Hydraulic Effect of Tool Joints on Annular-Pressure Loss
- Dennis Denney (JPT Senior Technology Editor)
- Document ID
- Society of Petroleum Engineers
- Journal of Petroleum Technology
- Publication Date
- February 2012
- Document Type
- Journal Paper
- 56 - 59
- 2012. Society of Petroleum Engineers
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- 169 since 2007
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This article, written by Senior Technology Editor Dennis Denney, contains highlights of paper SPE 142282, "The Hydraulic Effect of Tool Joints on Annular-Pressure Loss," by Majed Enfis, SPE, and Ramadan Ahmed, SPE, University of Oklahoma, and Arild Saasen, SPE, Det Norske and the University of Stavanger, prepared for the 2011 SPE Production and Operations Symposium, Oklahoma City, Oklahoma, 27-29 March. The paper has not been peer reviewed.
For a successful drilling operation, downhole pressure, or equivalent circulating-density (ECD), control is critical. Conventional drilling techniques require maintaining the bottomhole pressure (BHP) at a level between the pore and fracture pressures. In deepwater wells, the margin between these pressures is very narrow; therefore, the BHP and ECD must be predicted accurately and be maintained within that narrow margin to avoid kicks and circulation losses. The presence of a tool joint changes the annulus geometry between the drillpipe and the casing or hole, resulting in strong turbulence and fluid acceleration that generate additional viscous dissipation and pressure losses. Theoretical and experimental studies examined the hydraulic effects of rotating and nonrotating tool joints.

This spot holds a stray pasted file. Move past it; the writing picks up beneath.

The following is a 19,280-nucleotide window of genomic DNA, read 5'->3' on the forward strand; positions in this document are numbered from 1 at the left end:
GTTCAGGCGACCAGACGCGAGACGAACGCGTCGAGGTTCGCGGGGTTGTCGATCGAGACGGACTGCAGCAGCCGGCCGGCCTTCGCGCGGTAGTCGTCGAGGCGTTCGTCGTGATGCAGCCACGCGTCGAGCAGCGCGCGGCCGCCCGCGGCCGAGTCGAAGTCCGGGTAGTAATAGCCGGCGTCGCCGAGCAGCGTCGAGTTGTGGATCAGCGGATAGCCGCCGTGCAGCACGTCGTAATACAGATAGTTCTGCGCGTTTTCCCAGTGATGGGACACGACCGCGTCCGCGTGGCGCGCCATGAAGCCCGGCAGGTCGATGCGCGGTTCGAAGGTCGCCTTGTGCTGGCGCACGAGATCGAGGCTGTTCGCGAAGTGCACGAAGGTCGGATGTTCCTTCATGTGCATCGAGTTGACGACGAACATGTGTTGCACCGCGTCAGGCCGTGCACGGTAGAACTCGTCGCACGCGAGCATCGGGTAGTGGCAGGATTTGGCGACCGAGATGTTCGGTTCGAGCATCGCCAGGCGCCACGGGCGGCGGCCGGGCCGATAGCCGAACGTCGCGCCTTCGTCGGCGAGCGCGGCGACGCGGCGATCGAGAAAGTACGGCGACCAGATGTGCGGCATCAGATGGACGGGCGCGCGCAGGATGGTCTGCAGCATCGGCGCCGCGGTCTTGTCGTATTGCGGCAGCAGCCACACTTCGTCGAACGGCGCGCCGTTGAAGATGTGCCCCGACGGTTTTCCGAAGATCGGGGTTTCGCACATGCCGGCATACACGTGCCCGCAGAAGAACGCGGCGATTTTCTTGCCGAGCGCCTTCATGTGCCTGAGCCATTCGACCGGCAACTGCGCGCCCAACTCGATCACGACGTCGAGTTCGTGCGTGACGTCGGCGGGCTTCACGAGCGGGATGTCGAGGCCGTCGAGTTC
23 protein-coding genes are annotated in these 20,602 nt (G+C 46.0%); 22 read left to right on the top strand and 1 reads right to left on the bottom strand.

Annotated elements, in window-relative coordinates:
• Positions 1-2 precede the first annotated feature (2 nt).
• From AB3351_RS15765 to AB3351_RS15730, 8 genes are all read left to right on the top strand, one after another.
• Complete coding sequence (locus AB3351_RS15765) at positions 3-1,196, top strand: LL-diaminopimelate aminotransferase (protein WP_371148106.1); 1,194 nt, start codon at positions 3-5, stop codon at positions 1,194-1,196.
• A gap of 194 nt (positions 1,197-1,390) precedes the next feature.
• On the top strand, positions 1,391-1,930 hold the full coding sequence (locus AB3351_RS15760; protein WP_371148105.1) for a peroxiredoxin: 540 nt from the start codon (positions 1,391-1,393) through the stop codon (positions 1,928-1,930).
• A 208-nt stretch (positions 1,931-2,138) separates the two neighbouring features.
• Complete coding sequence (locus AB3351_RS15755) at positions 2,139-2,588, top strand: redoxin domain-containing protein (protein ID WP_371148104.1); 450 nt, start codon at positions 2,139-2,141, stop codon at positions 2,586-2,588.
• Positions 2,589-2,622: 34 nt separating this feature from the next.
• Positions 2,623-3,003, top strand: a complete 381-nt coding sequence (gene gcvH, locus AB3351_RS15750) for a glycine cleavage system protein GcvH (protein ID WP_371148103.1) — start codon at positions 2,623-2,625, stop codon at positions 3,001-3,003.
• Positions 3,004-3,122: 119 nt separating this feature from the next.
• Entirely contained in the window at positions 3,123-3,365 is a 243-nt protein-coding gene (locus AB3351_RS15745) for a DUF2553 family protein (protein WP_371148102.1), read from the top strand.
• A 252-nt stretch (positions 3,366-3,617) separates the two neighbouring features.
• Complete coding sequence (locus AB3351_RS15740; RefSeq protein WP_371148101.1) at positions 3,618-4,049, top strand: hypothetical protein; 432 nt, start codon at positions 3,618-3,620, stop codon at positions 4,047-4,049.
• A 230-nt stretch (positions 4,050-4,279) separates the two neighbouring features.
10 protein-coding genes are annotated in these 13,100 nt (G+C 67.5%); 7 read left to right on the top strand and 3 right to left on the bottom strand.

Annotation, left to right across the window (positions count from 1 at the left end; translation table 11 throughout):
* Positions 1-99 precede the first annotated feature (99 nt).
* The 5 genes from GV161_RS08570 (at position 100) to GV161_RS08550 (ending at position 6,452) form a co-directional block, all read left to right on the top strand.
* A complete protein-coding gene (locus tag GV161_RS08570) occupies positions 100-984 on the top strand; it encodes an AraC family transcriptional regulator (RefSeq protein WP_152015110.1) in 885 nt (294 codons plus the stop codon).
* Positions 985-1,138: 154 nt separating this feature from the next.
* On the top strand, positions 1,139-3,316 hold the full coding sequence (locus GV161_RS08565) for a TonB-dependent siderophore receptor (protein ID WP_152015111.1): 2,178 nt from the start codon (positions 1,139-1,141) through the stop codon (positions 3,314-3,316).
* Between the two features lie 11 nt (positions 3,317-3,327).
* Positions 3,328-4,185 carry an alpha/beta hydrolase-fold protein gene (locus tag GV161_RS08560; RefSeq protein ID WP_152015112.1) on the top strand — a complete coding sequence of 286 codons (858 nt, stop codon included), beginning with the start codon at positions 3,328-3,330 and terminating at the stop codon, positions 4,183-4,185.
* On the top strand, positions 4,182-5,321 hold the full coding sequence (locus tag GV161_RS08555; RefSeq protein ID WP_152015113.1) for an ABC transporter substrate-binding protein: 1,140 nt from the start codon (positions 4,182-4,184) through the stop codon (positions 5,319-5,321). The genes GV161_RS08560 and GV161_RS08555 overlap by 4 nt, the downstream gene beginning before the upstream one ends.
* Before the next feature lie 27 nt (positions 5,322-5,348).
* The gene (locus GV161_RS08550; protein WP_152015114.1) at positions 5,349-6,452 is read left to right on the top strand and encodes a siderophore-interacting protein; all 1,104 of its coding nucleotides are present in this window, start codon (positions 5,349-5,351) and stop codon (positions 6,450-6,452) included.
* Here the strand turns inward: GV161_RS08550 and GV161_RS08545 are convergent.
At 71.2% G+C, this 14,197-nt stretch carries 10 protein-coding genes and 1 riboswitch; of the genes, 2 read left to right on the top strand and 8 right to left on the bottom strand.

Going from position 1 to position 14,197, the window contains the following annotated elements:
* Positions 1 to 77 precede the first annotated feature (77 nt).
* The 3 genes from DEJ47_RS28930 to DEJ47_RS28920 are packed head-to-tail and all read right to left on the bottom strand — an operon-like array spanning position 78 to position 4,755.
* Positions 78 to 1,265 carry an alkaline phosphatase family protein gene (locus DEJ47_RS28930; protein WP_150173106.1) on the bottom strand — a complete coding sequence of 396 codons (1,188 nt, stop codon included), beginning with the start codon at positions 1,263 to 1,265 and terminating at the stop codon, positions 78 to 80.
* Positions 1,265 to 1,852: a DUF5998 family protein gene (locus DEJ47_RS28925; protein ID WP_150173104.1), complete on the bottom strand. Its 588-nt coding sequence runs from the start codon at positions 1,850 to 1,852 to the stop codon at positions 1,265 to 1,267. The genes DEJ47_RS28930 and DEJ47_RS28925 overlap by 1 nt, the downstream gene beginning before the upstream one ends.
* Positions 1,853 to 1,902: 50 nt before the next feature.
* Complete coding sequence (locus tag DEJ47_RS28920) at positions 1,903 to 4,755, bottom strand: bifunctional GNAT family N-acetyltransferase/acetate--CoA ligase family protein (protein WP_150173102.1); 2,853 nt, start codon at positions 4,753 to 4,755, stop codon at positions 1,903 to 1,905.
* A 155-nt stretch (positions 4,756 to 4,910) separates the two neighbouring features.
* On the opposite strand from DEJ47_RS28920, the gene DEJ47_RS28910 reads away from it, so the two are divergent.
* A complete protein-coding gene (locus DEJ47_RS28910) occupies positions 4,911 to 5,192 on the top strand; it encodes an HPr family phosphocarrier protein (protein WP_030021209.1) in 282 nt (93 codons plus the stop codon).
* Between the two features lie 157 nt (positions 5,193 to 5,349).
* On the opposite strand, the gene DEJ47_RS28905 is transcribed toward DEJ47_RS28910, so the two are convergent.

While drilling oil and gas wells, drilling mud is circulated in the wellbore to transport cuttings to the surface and control the BHP. In conventional drilling operations, the mud is injected into the well through the drillstring (drillpipe) with a high-pressure pump. The mud flows through the drillpipe and exits the drill bit where it enters the annulus and flows up the annular space to the surface carrying rock cuttings. Significant pressure losses occur as the mud flows through the drillpipe and the annulus. The BHP, which is a critical parameter in any drilling operation, is a function of the hydrostatic head of the mud and annular-pressure loss. Hence, accurate prediction of the annular-pressure loss leads to a good estimation of the BHP and the ECD to prevent kicks and circulation losses. The ECD is a commonly used drilling term that represents the BHP in terms of equivalent fluid density. This means that it combines the density of the fluid and annular-pressure loss.
Previous studies focused on the hydraulic effects of a nonrotating tool joint. The purpose of this study was to examine hydraulic effects of tool joints under both static and dynamic conditions, and to develop models for predicting the change in annular-pressure loss caused by the tool joints.
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